Melbourne Aquarium (part 1)

My satellite hardware has now been replaced – yay! Five weeks without home internet access has been very frustrating, especially having to drive into town almost every working day to check work email. But that’s over now, and the new connection is about four times faster than the old one so the World Wide Wait is a little shorter.

We spent a week in Melbourne recently, and I’ll write about that later. First I want to tell you about the Melbourne Aquarium. I’m fond of aquariums as I get to cheat and see my favourite animals – the underwater ones – with little effort. I wrote about the Georgia Aquarium a while ago – the Melbourne Aquarium is much smaller but it has some good exhibits.

Penguins are popular exhibits in aquariums – these gentoo (Pygoscelis papua) and king penguins (Aptenodytes patagonicus) are not too far from their homes. Considering Melbourne’s weather at times, they probably feel right at home!

Gentoo penguin Melbourne Aquarium

Gentoo penguin – some were moulting and looking a little fluffy

King penguin Melbourne Aquarium

King penguins - like all penguins they are active swimmers

Cuttlefish are also popular exhibits, although they don’t tend to live long even in the wild – one to three years. This one is a (small) giant cuttlefish.

Giant cuttlefish Melbourne Aquarium

A small giant cuttlefish; photo by Andrew Roberts

Giant cuttlefish gather to breed at the top of Spencer Gulf, South Australia. The last breeding season was a bit of a disaster. Instead of the usual 200,000, only about 20,000 were estimated to have shown up. No one knows why.

Here’s a common or eastern stargazer (Kathetostoma laeve), native to southern Australian waters from South Australia to southern (or northern, depending on which reference source you use) New South Wales. These fish, up to 75 cm in length, are ambush predators, burying themselves in the sand and leaping out to grab fish, squid and crustaceans.

Stargazer Melbourne Aquarium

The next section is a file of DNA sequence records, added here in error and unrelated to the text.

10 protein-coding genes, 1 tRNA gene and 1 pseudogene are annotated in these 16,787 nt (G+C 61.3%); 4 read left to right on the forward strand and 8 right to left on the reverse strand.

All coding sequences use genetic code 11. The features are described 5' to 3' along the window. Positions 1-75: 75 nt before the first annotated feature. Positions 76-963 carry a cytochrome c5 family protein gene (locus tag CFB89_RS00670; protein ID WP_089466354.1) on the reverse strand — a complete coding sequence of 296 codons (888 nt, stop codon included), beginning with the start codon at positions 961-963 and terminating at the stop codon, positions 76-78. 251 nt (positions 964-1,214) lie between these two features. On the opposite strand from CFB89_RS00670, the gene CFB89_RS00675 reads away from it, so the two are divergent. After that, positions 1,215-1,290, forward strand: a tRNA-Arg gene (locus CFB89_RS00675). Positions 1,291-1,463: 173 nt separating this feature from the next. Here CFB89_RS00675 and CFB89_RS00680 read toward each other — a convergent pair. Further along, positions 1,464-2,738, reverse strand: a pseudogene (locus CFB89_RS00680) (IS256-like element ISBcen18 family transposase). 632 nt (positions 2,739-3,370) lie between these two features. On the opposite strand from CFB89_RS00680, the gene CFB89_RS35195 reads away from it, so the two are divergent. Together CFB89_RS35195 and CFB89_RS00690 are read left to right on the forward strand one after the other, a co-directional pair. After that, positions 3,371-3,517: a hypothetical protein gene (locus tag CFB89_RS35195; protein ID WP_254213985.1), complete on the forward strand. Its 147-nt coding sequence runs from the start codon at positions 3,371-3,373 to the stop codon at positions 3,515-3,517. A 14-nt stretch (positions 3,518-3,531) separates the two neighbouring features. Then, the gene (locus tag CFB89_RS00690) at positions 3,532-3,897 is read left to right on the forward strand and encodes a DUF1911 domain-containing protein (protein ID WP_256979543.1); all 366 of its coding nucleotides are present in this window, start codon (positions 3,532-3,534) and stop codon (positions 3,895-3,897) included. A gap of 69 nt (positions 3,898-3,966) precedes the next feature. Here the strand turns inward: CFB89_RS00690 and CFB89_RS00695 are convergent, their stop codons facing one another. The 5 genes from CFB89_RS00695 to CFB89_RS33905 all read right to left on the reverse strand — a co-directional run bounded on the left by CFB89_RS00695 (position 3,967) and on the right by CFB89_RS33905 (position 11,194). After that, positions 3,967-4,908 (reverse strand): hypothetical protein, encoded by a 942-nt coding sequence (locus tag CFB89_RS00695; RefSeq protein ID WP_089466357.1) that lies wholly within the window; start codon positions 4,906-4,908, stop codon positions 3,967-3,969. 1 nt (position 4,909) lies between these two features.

Common stargazer

Next is a threadfin trevally (Alectis indica). These juveniles have long trailing fins, looking like jellyfish tentacles. They live in warmer waters, also starting at about the level of Perth in WA and the NSW/Vic border on the east coast and moving north. The highly reflective silver skin surface flashes as the fish shimmers through the water.

Threadfin trevally Melbourne Aquarium

Threadfin trevally; photo by Andrew Roberts

The fish below looks like a parrotfish of some sort – I love the skin patterns. I couldn’t find it in any of my reference books on Australian fish, though. Perhaps it’s not Australian.

Parrotfish Melbourne Aquarium

Lionfish (also known as butterfly cod, Pterois volatins) are gorgeous but their spines are deadly …

Lionfish Melbourne Aquarium

The lionfish swim by, calm and collected

Here’s another tough customer, the deadly and cryptic reef stonefish (Synanceia horrida). It reportedly has the most deadly venom of any fish on the planet – and it’s ours (my chest swells with pride)!

Stonefish  Melbourne Aquarium

On to delicate ones … big-belly seahorses (Hippocampus abdominalis) grow up to 26 cm, and the big bellies of the males carry eggs which develop into young seahorses, which pop out when they are big enough to survive on their own. They eat small shrimps and crustaceans.

Big-belly seahorses Melbourne Aquarium

Big-belly seahorses

… the lovely common (or weedy) sea dragon (Phyllopteryx taeniolatus), which is not so common and is found in the wild only in southern Australian waters. Melbourne Aquarium is one of only three aquariums in the world to successfully breed them …

Weedy seadragon Melbourne Aquarium

Weedy sea dragon

Closely related is the spectacular, drifty, leafy sea dragon …

Leafy seadragon Melbourne Aquarium

Leafy sea dragon (left), weedy on the right

There were eels …

white-eyed moray, Siderea thyrsoidea, Melbourne Aquarium

White-eyed moray, Siderea thyrsoidea

… and more eels …

Eels 2 Melbourne Aquarium

Possibly the white-speckled moray, Gymnothorax eurostus (rear)

and beautifully patterned small rays …

Ray Melbourne Aquarium

More in part 2.

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7 Responses to Melbourne Aquarium (part 1)

  1. Rebecca says:

    Great photos. About the stonefish, aren’t ALL the most deadly venomous creatures in the world Australian?? Sure seems that way.

  2. Joy Window says:

    Thanks, Rebecca. Yes, it sure seems that way sometimes and we do have our fair share. I just did an internet search for lists of dangerous creatures and there are many other deadly non-Australian critters – for instance, king cobra, Brazilian wandering spider, poison dart frogs, Cape buffalo, African elephant and, number one, the mosquito. I’ve also heard hippopotamuses kill a lot of people. Guess we’re just lucky “down under” 🙂

  3. Denis Wilson says:

    Hi Joy.
    Well, you certainly get around. Tintagel, Melbourne.
    My favourites here are the Leafy and Weedy Sea Dragons.

  4. Cath Clrak says:

    Enchanting. That photo Andrew took of the blue trevally is outstanding

  5. Pingback: Melbourne Aquarium (part 2) | A-roving I will go

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